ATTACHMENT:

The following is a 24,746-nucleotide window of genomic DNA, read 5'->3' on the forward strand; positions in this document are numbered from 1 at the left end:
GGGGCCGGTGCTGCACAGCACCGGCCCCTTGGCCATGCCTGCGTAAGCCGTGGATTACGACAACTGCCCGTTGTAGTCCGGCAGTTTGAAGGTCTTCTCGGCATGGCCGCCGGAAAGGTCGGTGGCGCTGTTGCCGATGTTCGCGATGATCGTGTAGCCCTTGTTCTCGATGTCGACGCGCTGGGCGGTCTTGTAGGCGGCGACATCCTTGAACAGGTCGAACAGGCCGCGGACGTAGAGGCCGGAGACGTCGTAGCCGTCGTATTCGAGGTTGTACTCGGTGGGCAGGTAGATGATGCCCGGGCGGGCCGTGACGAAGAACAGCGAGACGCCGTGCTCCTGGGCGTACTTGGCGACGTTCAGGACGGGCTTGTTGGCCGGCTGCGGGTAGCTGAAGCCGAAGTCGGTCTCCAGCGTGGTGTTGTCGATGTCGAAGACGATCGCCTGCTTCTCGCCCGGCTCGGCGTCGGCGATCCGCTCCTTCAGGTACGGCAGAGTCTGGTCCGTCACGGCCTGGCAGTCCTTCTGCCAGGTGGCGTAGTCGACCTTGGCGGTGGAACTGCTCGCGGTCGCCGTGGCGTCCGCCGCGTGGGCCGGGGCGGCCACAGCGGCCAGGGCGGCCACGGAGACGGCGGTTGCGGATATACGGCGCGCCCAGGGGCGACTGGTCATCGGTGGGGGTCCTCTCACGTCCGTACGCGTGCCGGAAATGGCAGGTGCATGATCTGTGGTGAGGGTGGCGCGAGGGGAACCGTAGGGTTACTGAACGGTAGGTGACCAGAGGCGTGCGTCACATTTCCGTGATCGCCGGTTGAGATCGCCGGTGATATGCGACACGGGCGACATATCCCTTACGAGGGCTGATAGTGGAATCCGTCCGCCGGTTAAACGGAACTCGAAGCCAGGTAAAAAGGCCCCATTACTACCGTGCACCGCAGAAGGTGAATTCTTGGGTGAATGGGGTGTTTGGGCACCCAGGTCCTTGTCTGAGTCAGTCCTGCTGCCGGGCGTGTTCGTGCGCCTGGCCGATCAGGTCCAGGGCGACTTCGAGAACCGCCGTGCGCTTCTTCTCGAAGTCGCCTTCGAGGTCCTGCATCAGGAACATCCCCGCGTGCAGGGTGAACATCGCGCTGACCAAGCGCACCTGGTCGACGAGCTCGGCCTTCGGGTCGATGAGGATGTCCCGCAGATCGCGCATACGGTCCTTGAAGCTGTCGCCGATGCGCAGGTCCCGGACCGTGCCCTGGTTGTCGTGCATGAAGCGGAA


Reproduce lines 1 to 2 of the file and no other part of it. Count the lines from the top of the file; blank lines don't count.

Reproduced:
The following is a 24,746-nucleotide window of genomic DNA, read 5'->3' on the forward strand; positions in this document are numbered from 1 at the left end:
GGGGCCGGTGCTGCACAGCACCGGCCCCTTGGCCATGCCTGCGTAAGCCGTGGATTACGACAACTGCCCGTTGTAGTCCGGCAGTTTGAAGGTCTTCTCGGCATGGCCGCCGGAAAGGTCGGTGGCGCTGTTGCCGATGTTCGCGATGATCGTGTAGCCCTTGTTCTCGATGTCGACGCGCTGGGCGGTCTTGTAGGCGGCGACATCCTTGAACAGGTCGAACAGGCCGCGGACGTAGAGGCCGGAGACGTCGTAGCCGTCGTATTCGAGGTTGTACTCGGTGGGCAGGTAGATGATGCCCGGGCGGGCCGTGACGAAGAACAGCGAGACGCCGTGCTCCTGGGCGTACTTGGCGACGTTCAGGACGGGCTTGTTGGCCGGCTGCGGGTAGCTGAAGCCGAAGTCGGTCTCCAGCGTGGTGTTGTCGATGTCGAAGACGATCGCCTGCTTCTCGCCCGGCTCGGCGTCGGCGATCCGCTCCTTCAGGTACGGCAGAGTCTGGTCCGTCACGGCCTGGCAGTCCTTCTGCCAGGTGGCGTAGTCGACCTTGGCGGTGGAACTGCTCGCGGTCGCCGTGGCGTCCGCCGCGTGGGCCGGGGCGGCCACAGCGGCCAGGGCGGCCACGGAGACGGCGGTTGCGGATATACGGCGCGCCCAGGGGCGACTGGTCATCGGTGGGGGTCCTCTCACGTCCGTACGCGTGCCGGAAATGGCAGGTGCATGATCTGTGGTGAGGGTGGCGCGAGGGGAACCGTAGGGTTACTGAACGGTAGGTGACCAGAGGCGTGCGTCACATTTCCGTGATCGCCGGTTGAGATCGCCGGTGATATGCGACACGGGCGACATATCCCTTACGAGGGCTGATAGTGGAATCCGTCCGCCGGTTAAACGGAACTCGAAGCCAGGTAAAAAGGCCCCATTACTACCGTGCACCGCAGAAGGTGAATTCTTGGGTGAATGGGGTGTTTGGGCACCCAGGTCCTTGTCTGAGTCAGTCCTGCTGCCGGGCGTGTTCGTGCGCCTGGCCGATCAGGTCCAGGGCGACTTCGAGAACCGCCGTGCGCTTCTTCTCGAAGTCGCCTTCGAGGTCCTGCATCAGGAACATCCCCGCGTGCAGGGTGAACATCGCGCTGACCAAGCGCACCTGGTCGACGAGCTCGGCCTTCGGGTCGATGAGGATGTCCCGCAGATCGCGCATACGGTCCTTGAAGCTGTCGCCGATGCGCAGGTCCCGGACCGTGCCCTGGTTGTCGTGCATGAAGCGGAA